A broad coalition of grassroots groups together with the leadership of then-Senator Joe Biden helped in the passage of the landmark Violence Against Women Act (VAWA), which was signed into law by Congress in 1994. This important piece of legislation provides federal aid towards the investigation and prosecution of violent crimes against women, allows for civil redress, requires police departments to provide training, and provides temporary housing for those fleeing domestic violence, among other features. The operational text of the law is gender-neutral, meaning that the funds can be directed to male victims as well. It was reauthorized by bipartisan majorities in Congress in 2000 and again in 2005. The 2013 reauthorization, however, took place after a bruising battle over expanding definitions to include “intimate partners,” as well as broadening the law to include coverage of LGBT groups, undocumented immigrants, and Native Americans. The act was eventually reauthorized, but women’s groups are wary that Sen. Jeff Sessions (R-AL), Trump’s pick for Attorney General, as well as Rep. Tom Price (R-GA), his nominee for Secretary of Health and Human Services, were both opposed to the most recent reauthorization of VAWA.

While the 2013 reauthorization of VAWA eventually passed, the U.S. has yet to pass the International Violence Against Women Act (IVAWA), an important piece of legislation that would allow issues related to gender-based violence to be included in the country’s foreign policy dealings across the world. The bill appropriates foreign aid funds and includes provisions for best practices to prevent violence, protect victims, and prosecute offenders. It was most recently brought to Congress in 2015, where it failed to gain much traction. It has most recently been referred by the House Foreign Affairs to the Subcommittee on Africa, Global Health, Global Human Rights and International Organizations. Future support for this bill in the incoming administration remains unclear given the opposition to important gender issues from Cabinet nominees like Price, Sessions and Andrew Puzder, the selected Labor Secretary.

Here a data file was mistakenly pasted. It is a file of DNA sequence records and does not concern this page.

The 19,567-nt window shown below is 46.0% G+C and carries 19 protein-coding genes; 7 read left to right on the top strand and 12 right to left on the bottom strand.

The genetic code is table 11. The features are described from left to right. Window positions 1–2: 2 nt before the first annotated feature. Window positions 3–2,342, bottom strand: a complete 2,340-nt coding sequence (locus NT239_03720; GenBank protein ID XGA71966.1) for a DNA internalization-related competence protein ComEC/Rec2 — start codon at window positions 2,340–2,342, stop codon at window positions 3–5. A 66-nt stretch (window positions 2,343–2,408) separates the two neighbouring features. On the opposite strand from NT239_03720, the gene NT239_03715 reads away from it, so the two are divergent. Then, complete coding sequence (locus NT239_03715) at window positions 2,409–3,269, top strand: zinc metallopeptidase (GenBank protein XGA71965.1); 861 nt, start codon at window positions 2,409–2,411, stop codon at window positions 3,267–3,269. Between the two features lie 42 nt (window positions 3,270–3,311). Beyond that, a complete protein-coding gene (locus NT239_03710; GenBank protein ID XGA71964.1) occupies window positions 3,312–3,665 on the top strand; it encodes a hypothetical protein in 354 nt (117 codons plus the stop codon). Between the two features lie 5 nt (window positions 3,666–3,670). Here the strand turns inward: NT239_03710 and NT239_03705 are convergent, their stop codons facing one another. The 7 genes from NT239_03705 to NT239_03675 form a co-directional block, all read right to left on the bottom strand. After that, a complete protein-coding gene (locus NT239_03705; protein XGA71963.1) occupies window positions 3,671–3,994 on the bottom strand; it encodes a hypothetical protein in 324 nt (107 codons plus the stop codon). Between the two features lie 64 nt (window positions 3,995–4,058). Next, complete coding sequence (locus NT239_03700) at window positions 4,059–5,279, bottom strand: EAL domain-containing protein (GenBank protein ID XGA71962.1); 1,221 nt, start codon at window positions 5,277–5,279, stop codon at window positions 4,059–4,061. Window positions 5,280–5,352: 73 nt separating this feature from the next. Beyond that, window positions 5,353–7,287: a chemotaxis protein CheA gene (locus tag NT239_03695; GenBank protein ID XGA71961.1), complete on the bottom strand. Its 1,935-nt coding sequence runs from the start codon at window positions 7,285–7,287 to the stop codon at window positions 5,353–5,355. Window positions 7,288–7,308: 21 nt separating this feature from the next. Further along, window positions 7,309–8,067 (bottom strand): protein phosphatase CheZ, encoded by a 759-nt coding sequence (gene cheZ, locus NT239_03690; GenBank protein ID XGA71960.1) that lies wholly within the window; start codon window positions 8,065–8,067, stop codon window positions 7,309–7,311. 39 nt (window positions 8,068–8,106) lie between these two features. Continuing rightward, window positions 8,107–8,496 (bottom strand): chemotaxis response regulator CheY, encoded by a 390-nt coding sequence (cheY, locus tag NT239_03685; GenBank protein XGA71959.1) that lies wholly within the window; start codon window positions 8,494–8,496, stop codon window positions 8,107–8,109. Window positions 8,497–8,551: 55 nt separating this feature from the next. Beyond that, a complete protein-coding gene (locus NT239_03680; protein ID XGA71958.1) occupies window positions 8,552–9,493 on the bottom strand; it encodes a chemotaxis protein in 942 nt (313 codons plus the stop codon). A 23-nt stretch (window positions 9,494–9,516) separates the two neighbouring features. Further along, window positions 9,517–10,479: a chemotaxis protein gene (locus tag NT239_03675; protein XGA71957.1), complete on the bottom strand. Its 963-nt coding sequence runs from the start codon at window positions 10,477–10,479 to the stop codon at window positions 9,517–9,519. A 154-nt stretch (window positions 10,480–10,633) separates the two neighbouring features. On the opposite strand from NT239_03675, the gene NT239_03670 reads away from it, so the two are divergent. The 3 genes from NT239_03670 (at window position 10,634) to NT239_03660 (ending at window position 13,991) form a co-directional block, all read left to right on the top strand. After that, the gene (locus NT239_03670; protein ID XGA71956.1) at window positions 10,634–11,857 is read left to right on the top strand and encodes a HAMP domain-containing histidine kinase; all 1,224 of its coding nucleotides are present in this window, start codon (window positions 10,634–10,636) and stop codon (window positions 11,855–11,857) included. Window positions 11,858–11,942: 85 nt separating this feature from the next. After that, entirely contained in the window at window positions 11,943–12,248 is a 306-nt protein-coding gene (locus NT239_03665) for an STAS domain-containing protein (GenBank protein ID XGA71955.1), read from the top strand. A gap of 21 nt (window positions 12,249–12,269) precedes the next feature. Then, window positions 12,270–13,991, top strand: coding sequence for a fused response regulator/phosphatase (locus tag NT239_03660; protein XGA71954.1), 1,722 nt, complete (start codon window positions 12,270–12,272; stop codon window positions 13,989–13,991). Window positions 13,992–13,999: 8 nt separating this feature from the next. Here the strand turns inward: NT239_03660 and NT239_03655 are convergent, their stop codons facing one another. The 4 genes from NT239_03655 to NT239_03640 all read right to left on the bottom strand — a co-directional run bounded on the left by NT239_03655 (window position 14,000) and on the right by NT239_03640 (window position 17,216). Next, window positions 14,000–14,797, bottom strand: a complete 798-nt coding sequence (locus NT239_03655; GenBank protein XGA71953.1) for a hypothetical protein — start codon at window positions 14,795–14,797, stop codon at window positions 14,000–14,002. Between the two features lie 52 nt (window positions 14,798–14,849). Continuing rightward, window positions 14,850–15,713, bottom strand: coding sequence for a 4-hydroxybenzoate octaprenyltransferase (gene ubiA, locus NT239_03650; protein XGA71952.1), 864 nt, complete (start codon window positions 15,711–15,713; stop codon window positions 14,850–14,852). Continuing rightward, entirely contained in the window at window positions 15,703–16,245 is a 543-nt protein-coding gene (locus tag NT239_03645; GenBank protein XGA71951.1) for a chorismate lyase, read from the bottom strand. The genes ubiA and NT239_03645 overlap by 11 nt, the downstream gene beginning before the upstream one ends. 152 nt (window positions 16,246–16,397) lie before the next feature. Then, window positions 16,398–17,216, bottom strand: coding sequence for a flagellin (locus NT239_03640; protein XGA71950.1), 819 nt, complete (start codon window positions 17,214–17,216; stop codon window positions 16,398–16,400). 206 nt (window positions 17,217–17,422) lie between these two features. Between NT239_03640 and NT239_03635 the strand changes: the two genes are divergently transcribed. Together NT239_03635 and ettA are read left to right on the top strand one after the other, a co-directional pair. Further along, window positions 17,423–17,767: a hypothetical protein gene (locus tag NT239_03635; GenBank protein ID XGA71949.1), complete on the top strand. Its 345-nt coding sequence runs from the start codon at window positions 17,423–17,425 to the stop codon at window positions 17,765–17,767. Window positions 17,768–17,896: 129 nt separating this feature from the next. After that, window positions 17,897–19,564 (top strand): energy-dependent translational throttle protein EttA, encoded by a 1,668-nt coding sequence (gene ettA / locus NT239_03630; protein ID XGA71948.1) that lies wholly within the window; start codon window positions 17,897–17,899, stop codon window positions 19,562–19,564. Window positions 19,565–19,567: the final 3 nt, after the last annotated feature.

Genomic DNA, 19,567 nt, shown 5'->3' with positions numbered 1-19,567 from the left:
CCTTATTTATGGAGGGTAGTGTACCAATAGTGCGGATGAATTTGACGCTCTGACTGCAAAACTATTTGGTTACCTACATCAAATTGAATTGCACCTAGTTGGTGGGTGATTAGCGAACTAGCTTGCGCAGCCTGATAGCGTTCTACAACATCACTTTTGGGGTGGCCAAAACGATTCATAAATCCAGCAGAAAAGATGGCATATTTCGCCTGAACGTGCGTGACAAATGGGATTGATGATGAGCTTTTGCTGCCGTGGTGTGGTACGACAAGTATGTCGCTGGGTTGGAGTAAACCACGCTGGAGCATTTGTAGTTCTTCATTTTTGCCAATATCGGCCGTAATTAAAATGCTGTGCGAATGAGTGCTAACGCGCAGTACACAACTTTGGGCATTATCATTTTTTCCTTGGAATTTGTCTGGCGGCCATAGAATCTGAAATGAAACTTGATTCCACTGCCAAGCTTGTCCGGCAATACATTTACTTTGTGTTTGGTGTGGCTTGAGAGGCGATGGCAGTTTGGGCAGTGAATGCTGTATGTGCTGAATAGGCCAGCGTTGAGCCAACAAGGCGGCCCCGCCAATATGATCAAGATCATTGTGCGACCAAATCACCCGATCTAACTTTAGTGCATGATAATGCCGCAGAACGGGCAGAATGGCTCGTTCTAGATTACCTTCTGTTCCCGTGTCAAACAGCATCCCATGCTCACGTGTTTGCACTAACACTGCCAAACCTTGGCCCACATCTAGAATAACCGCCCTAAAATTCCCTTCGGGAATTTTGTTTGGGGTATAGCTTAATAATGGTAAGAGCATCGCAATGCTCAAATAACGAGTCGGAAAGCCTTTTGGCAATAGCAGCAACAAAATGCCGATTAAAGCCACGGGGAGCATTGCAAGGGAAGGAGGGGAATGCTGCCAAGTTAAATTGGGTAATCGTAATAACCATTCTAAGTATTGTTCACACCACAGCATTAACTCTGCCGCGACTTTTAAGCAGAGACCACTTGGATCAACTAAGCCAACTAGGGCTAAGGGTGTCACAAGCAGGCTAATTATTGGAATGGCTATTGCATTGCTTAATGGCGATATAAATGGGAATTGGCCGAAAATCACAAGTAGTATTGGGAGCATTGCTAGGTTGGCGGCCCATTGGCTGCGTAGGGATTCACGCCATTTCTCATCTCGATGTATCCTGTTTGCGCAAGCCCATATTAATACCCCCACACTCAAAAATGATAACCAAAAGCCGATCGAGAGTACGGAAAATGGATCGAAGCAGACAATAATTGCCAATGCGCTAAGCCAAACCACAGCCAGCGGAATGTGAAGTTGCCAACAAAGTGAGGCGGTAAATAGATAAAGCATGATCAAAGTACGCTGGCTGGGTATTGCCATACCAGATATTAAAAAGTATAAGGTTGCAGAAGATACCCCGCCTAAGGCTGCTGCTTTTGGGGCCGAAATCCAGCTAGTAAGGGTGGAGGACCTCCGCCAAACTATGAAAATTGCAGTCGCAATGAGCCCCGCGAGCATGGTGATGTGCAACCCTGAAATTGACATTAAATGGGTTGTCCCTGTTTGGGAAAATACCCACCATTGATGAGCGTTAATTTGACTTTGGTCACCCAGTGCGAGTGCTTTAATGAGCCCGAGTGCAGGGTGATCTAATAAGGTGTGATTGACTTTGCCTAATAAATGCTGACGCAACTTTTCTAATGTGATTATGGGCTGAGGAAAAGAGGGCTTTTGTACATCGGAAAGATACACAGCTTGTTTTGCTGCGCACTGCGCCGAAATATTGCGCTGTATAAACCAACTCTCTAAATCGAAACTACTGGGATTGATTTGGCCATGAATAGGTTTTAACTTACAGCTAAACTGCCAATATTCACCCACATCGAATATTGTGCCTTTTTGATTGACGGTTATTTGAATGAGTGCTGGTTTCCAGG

Trump’s position on preserving reproductive rights is also an issue of grave concern for women’s health advocates. He has pledged to defund Planned Parenthood, which receives about forty percent of its money in government grants and contracts, in addition to promising to appoint anti-abortion judges to the Supreme Court to help overturn the 1973 decision on Roe v. Wade. Vice President-elect Mike Pence, as Governor of Indiana, signed a measure into law in March 2016 that would have made abortion regulations some of the strictest in the nation; a federal judge later ruled that was unconstitutional after an injunction was filed by Planned Parenthood. Restrictive legislation on abortion has been on the rise throughout the country. Most recently, in Ohio the state legislature passed the ‘heartbeat’ law which makes abortion illegal as early as six weeks into a woman’s pregnancy. While Republican Governor John Kasich ended up vetoing that bill, he did sign a bill banning abortion after 20 weeks without any exceptions for rape and incest. Ohio represents the 18th state in the United States to pass a 20-week abortion ban. Fortunately, the Supreme Court has struck most of these laws down on constitutional grounds, including one of the most widely-watched cases in Texas. Additionally, the Court of Appeals ruled against restrictive laws in Idaho, and in other cases, federal judges overturned bans in Arizona, Georgia, Arkansas and North Dakota.